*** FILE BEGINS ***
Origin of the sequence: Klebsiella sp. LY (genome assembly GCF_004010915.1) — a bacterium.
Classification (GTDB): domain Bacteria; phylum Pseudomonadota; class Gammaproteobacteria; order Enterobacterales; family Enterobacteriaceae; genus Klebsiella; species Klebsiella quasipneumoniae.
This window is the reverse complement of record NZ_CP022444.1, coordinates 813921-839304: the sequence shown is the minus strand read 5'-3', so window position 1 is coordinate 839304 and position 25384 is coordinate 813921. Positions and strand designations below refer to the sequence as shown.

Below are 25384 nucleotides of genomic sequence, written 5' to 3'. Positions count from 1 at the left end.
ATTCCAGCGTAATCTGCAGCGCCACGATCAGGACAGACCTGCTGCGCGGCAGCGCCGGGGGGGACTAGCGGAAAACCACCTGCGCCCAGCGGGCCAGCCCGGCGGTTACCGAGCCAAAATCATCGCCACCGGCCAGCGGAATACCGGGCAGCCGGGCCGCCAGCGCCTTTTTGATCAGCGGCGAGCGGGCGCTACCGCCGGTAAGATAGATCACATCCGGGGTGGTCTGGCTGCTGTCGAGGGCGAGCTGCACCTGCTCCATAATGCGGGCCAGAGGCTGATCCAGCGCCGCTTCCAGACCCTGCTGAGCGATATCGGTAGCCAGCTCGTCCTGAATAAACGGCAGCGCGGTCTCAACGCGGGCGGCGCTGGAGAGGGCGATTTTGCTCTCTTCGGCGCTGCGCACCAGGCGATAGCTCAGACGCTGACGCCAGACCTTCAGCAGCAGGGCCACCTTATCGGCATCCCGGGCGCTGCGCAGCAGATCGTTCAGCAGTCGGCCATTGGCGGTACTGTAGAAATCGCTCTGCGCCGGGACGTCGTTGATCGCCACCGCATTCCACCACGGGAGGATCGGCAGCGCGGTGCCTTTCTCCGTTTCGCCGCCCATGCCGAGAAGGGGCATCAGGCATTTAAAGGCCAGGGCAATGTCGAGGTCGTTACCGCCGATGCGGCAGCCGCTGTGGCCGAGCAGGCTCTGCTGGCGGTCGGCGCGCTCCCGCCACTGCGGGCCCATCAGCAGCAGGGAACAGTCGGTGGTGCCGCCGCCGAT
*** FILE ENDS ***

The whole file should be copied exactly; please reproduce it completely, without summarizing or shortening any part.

Origin of the sequence: Klebsiella sp. LY (genome assembly GCF_004010915.1) — a bacterium.
Classification (GTDB): domain Bacteria; phylum Pseudomonadota; class Gammaproteobacteria; order Enterobacterales; family Enterobacteriaceae; genus Klebsiella; species Klebsiella quasipneumoniae.
This window is the reverse complement of record NZ_CP022444.1, coordinates 813921-839304: the sequence shown is the minus strand read 5'-3', so window position 1 is coordinate 839304 and position 25384 is coordinate 813921. Positions and strand designations below refer to the sequence as shown.

Below are 25384 nucleotides of genomic sequence, written 5' to 3'. Positions count from 1 at the left end.
ATTCCAGCGTAATCTGCAGCGCCACGATCAGGACAGACCTGCTGCGCGGCAGCGCCGGGGGGGACTAGCGGAAAACCACCTGCGCCCAGCGGGCCAGCCCGGCGGTTACCGAGCCAAAATCATCGCCACCGGCCAGCGGAATACCGGGCAGCCGGGCCGCCAGCGCCTTTTTGATCAGCGGCGAGCGGGCGCTACCGCCGGTAAGATAGATCACATCCGGGGTGGTCTGGCTGCTGTCGAGGGCGAGCTGCACCTGCTCCATAATGCGGGCCAGAGGCTGATCCAGCGCCGCTTCCAGACCCTGCTGAGCGATATCGGTAGCCAGCTCGTCCTGAATAAACGGCAGCGCGGTCTCAACGCGGGCGGCGCTGGAGAGGGCGATTTTGCTCTCTTCGGCGCTGCGCACCAGGCGATAGCTCAGACGCTGACGCCAGACCTTCAGCAGCAGGGCCACCTTATCGGCATCCCGGGCGCTGCGCAGCAGATCGTTCAGCAGTCGGCCATTGGCGGTACTGTAGAAATCGCTCTGCGCCGGGACGTCGTTGATCGCCACCGCATTCCACCACGGGAGGATCGGCAGCGCGGTGCCTTTCTCCGTTTCGCCGCCCATGCCGAGAAGGGGCATCAGGCATTTAAAGGCCAGGGCAATGTCGAGGTCGTTACCGCCGATGCGGCAGCCGCTGTGGCCGAGCAGGCTCTGCTGGCGGTCGGCGCGCTCCCGCCACTGCGGGCCCATCAGCAGCAGGGAACAGTCGGTGGTGCCGCCGCCGAT